Tracing the History of the Hudson Highlands Fjord Trail
ENVISIONING THE FJORD TRAIL
The Fjord Trail began as a grassroots community project years ago, when residents of Cold Spring and Philipstown began discussing solutions to visitor safety and congestion at nearby Breakneck Ridge. The primary challenge was to create a safe pedestrian route for the growing number of hikers flocking to the spectacular trails of the Hudson Highlands. Heavy pedestrian use of State Route 9D, a 55 mph highway, was seen by concerned neighbors as an accident waiting to happen.
In partnership with NYS Parks, a coalition of local nonprofits and municipal leaders formed to consider a safer way forward. Squeezed in along the edges of roadways and through village streets, the first solutions identified were purely practical. The complexity of the project area—at the intersection of the Hudson River, State parkland, a highway, a commuter rail line, and a thriving community—called for the input of regional and state agencies.
The Fjord Trail project evolved as conservation leaders, local stakeholders, the New York State Office of Parks, Recreation, and Historic Preservation, and others began to see the opportunity for something visionary: a 7.5-mile linear park that connected the Village of Cold Spring to the City of Beacon—and connected people meaningfully to the Hudson River’s edge, the natural and cultural history of the region, and each other.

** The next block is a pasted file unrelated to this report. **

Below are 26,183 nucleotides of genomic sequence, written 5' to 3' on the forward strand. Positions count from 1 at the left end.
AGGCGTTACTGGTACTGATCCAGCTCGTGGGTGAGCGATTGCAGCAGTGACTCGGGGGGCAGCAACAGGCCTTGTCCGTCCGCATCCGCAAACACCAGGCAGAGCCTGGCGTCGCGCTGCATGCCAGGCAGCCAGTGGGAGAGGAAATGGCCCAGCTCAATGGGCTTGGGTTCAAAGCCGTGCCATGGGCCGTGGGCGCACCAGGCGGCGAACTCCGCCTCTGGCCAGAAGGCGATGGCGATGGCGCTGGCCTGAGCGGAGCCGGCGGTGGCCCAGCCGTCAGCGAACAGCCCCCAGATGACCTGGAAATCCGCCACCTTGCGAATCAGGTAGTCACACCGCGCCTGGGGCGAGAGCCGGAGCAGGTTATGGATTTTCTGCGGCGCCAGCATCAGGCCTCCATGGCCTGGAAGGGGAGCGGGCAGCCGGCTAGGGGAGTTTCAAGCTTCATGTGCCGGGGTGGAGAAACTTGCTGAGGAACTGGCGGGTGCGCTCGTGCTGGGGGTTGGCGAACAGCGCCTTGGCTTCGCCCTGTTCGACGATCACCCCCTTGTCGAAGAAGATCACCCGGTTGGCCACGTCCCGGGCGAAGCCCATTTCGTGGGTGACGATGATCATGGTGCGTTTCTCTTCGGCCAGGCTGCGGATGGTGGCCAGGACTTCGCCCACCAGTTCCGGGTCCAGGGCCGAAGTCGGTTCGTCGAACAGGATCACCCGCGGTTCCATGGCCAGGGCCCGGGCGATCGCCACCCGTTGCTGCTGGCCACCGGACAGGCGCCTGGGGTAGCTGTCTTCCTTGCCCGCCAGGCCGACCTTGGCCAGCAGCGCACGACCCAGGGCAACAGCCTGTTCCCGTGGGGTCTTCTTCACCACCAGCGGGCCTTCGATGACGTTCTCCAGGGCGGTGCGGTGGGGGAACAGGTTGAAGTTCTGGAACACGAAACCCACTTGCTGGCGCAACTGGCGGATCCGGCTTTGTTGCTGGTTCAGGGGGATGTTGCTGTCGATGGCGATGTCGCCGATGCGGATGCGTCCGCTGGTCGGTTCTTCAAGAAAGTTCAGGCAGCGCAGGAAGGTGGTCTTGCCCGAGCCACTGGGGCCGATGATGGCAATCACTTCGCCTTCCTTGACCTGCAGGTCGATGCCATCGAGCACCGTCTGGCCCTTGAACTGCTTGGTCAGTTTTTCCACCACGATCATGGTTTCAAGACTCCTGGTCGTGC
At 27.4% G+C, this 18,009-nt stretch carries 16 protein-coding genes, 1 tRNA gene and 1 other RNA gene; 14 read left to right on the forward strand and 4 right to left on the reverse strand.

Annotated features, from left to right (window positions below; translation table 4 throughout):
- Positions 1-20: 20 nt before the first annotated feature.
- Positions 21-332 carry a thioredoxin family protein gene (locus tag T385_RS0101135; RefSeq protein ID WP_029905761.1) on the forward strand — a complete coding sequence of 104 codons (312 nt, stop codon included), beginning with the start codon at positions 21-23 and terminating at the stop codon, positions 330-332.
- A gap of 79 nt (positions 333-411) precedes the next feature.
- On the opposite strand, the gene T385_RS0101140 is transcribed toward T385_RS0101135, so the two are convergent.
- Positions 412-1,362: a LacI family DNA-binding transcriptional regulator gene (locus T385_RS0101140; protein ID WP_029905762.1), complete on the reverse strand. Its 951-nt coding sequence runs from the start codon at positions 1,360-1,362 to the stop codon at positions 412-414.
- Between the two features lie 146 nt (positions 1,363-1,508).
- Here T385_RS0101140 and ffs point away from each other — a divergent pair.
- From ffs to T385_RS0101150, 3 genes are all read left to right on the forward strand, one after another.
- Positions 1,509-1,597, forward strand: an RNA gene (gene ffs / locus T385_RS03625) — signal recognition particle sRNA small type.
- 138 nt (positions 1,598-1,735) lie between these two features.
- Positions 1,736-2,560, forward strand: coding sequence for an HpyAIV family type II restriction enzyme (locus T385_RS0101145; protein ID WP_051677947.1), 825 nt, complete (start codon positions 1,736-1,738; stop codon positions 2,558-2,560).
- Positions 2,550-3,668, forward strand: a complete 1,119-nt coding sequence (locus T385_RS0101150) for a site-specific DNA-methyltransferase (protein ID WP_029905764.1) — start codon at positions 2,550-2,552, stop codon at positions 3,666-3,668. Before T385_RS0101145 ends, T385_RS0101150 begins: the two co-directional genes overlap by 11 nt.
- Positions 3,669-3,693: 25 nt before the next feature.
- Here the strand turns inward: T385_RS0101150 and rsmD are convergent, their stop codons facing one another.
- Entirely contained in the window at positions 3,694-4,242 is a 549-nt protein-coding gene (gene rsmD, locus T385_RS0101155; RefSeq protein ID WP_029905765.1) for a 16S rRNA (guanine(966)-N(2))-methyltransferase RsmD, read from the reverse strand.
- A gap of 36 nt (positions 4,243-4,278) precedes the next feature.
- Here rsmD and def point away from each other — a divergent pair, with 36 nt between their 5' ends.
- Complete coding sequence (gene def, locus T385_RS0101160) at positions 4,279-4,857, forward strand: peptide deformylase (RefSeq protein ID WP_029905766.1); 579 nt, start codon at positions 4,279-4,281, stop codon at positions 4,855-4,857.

With guiding support and key input from community members, design experts, and a Steering Committee consisting of public and nonprofit partners, the current plan for the Hudson Highlands Fjord Trail was created.
HUDSON HIGHLANDS FJORD TRAIL, INC.
In 2020, Hudson Highlands Fjord Trail, Inc.—the entity that will be responsible for implementing the plan, and operating and maintaining the Fjord Trail once it’s built—was formed.
HHFT, Inc. is a nonprofit subsidiary of Scenic Hudson, Inc. that will manage the Fjord Trail linear park in close collaboration with New York State Parks Taconic Region staff. Once completed, the Fjord Trail Visitor Center at Dutchess Manor will be the home base for HHFT operations.
UNLOCKING THE PAST—AND FUTURE—OF DUTCHESS MANOR
In 2020, HHFT, Inc. acquired Dutchess Manor, the former popular restaurant and catering facility. This storied property is envisioned as the perfect Visitor Center for the Fjord Trail. It is situated almost exactly in the middle of the main trail route and has ample parking and sweeping views of the Hudson River. The property’s unique history and character also make it the ideal spot to create HHFT’s home base — one that will meet our practical needs and showcase our organizational values.
In 2022, HHFT commissioned the following Historic Property Report for Dutchess Manor, prepared by architectural historian Steven Baltsas. This fascinating report traces the history of the property from the stewardship of the region's original caretakers, the Lenape, through the manor's construction during the industrial revolution (the original three-story brick main house is one of the best surviving examples of Second Empire style architecture in the Hudson Highlands), providing great detail on the architectural history of its components.
Having Dutchess Manor as the Fjord Trail’s home base will allow the Fjord Trail to honor the land’s past and present. Together with the HHFT Steering Committee, Design Council, and team of talented professional landscape designers, architects, and engineers, we are enthusiastically working toward the next chapter for Dutchess Manor, and look forward to sharing our plans with you.
Photography: Ty Cole
lllustration: Donna Calcavecchio